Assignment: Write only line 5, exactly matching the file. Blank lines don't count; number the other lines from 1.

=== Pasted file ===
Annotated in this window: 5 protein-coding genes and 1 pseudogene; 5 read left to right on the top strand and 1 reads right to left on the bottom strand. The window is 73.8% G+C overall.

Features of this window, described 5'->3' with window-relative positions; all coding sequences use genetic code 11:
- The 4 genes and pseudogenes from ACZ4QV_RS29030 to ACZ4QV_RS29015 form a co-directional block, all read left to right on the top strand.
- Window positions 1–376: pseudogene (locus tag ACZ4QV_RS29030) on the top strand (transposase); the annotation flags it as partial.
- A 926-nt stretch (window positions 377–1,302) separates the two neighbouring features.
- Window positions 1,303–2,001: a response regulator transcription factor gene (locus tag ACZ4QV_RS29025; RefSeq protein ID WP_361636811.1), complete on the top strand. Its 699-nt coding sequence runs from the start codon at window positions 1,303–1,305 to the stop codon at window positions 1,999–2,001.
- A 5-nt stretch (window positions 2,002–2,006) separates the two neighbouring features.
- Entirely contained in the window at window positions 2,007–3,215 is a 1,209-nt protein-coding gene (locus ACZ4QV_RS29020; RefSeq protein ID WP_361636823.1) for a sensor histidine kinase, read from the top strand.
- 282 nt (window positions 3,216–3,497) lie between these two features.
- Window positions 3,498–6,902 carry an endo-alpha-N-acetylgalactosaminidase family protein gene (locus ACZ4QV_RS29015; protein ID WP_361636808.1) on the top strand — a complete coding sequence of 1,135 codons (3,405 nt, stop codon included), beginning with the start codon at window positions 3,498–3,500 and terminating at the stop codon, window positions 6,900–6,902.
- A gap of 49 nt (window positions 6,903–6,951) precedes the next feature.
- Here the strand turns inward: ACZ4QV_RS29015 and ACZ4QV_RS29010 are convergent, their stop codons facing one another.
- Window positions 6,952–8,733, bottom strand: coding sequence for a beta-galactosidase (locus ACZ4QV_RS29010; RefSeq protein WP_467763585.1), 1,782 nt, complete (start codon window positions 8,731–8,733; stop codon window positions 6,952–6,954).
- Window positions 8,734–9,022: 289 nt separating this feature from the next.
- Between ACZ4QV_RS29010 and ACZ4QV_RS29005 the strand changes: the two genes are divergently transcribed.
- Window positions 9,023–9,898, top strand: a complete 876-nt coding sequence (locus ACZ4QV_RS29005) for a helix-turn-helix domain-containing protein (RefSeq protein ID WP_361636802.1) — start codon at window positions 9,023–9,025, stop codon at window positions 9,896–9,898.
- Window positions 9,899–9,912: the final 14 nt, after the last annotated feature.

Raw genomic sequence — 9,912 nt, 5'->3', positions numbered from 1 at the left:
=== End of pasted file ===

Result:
- A 926-nt stretch (window positions 377–1,302) separates the two neighbouring features.